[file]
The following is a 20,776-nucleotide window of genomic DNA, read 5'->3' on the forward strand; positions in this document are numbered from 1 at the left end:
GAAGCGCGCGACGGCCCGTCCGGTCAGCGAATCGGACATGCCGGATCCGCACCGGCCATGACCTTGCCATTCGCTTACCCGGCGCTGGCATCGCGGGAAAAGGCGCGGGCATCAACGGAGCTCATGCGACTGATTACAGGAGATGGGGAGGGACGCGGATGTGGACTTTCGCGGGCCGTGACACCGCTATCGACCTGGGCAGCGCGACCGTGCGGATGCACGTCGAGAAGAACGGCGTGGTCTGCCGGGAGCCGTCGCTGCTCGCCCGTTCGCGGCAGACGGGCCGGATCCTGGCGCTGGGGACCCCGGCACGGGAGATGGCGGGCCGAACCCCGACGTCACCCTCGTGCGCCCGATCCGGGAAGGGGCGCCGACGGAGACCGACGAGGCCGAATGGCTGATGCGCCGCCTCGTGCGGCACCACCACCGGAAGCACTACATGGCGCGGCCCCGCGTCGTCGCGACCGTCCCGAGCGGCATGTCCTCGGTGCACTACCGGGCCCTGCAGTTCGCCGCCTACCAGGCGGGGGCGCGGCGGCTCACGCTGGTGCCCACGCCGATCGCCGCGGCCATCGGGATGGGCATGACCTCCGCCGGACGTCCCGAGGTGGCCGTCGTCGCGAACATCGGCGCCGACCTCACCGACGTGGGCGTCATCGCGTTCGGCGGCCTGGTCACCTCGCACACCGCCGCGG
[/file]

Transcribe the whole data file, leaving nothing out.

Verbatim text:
The following is a 20,776-nucleotide window of genomic DNA, read 5'->3' on the forward strand; positions in this document are numbered from 1 at the left end:
GAAGCGCGCGACGGCCCGTCCGGTCAGCGAATCGGACATGCCGGATCCGCACCGGCCATGACCTTGCCATTCGCTTACCCGGCGCTGGCATCGCGGGAAAAGGCGCGGGCATCAACGGAGCTCATGCGACTGATTACAGGAGATGGGGAGGGACGCGGATGTGGACTTTCGCGGGCCGTGACACCGCTATCGACCTGGGCAGCGCGACCGTGCGGATGCACGTCGAGAAGAACGGCGTGGTCTGCCGGGAGCCGTCGCTGCTCGCCCGTTCGCGGCAGACGGGCCGGATCCTGGCGCTGGGGACCCCGGCACGGGAGATGGCGGGCCGAACCCCGACGTCACCCTCGTGCGCCCGATCCGGGAAGGGGCGCCGACGGAGACCGACGAGGCCGAATGGCTGATGCGCCGCCTCGTGCGGCACCACCACCGGAAGCACTACATGGCGCGGCCCCGCGTCGTCGCGACCGTCCCGAGCGGCATGTCCTCGGTGCACTACCGGGCCCTGCAGTTCGCCGCCTACCAGGCGGGGGCGCGGCGGCTCACGCTGGTGCCCACGCCGATCGCCGCGGCCATCGGGATGGGCATGACCTCCGCCGGACGTCCCGAGGTGGCCGTCGTCGCGAACATCGGCGCCGACCTCACCGACGTGGGCGTCATCGCGTTCGGCGGCCTGGTCACCTCGCACACCGCCGCGG